The following testimony was released by Israel’s leading human rights group, B’Tselem on January 9:
Muhammad al-Astal, clerk
Last Friday [2 January], at 2:15 P.M., I was standing next to al-‘Amda Restaurant, which is about eighty meters from my house. Four men from the neighborhood were standing opposite me. It was quiet. The only sound was from an unmanned Israeli observation plane that we call “a-Zananeh.”
Four children of my cousins were playing outside. They were having fun with a street dog, chasing after it. According to Islam, dogs are impure, and if you touch them you have to wash your hands before eating or praying. I shouted at them that I wouldn’t let them eat with me if they played with the dog.
Three other children joined in the chase: two sons of my sister, Muhammad Iyad al-Astal, 11, and ‘Abed Rabbo Iyad al-Astal, 9, and their cousin, ‘Abd a-Satar Walid al-Astl, 9. I shouted at them too not to touch the dog. They were no more than thirty meters from me.
Suddenly, I heard a loud explosion and saw white smoke and lots of dust in the air. Gradually they cleared a bit and I was totally confused. At first, I didn’t see the children, but a few seconds later I got over the shock and began to call to them. I ran toward where they had been and couldn’t believe what I saw. The three children were lying on the ground, next to each other, not moving. The bomb had been aimed right at them.
Muhammad and ‘Abed were lying face down, about a meter from each other. ‘Abd a-Satar was about three meters from them. I checked ‘Abed, all the time calling him by his nickname, “’Abud, ‘Abud.” I turned him onto his back, but he didn’t move. I saw he had wounds and burns on the front of his head, above his left eye and under his left ear. His left leg was torn off, with only its skin connected to his body. He didn’t move, didn’t breathe, and had no pulse. I realized he was already dead.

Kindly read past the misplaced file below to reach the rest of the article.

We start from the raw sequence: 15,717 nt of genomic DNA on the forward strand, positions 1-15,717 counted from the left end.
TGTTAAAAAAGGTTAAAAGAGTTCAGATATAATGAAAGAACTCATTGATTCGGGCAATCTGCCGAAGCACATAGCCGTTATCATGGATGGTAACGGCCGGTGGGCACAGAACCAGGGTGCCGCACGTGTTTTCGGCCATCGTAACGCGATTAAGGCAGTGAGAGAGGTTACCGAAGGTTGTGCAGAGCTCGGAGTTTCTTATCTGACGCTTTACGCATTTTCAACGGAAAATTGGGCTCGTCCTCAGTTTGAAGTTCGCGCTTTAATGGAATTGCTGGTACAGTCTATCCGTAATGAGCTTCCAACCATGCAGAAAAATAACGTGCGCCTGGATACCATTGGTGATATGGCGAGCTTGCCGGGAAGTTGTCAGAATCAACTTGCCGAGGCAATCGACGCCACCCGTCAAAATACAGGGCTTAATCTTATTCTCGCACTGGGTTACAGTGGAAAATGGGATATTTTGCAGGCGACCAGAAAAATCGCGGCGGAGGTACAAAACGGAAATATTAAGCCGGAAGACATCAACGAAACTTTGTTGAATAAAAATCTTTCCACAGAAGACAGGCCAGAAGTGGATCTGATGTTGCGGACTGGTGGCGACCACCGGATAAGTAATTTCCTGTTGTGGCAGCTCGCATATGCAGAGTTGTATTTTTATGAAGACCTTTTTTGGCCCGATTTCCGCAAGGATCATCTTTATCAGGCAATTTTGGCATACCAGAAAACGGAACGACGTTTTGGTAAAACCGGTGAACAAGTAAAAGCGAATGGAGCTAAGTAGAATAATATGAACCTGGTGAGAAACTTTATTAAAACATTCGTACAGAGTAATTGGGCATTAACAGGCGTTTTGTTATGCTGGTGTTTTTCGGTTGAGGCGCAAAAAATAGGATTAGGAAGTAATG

I went over to Muhammad and turned him onto his back. He had burns and shrapnel wounds on four or five places on his face, but they seemed like light wounds. I felt his chest to check his breathing and pulse. I felt a weak pulse and thought he was dying. Then I looked toward ‘Abd a-Satar and saw he had no head. It was a shocking sight, and I began to cry and shout,”People, the world – an ambulance! For the love of Allah, get an ambulance!” I saw some of the neighbors standing by their houses but they were afraid to come over because of the awful sight.
Two neighbors came to help me and a third man, whom I know, approached. I called to them: “Come, Abu Ayman, the children are dying, come.” He was shocked by the horrible sight, began to cry and turned back.
A few minutes later, a civilian car passed. I didn’t know the driver. He stopped and we picked up the victims. We put ‘Abed and ‘Abd a-Satar’s bodies in the trunk, and Muhammad in the front seat, because I thought he was still alive. We drove to ‘Abd a-Nasser Hospital, which is very close, about seven kilometers away, and got there in a few minutes. We took Muhammad out first, hoping we could save him, but we were told he was already dead.
It was only at the hospital that I discovered that shrapnel had hit me in the left shoulder, wounding my slightly. I was discharged from the hospital the same day.
Muhammad Hassan Musa al-Astal, 27, is a clerk and a resident of al-Qarareh in Khan Yunis district. His testimony was given to Iyad Haddad by telephone on 5 Jan. ’09.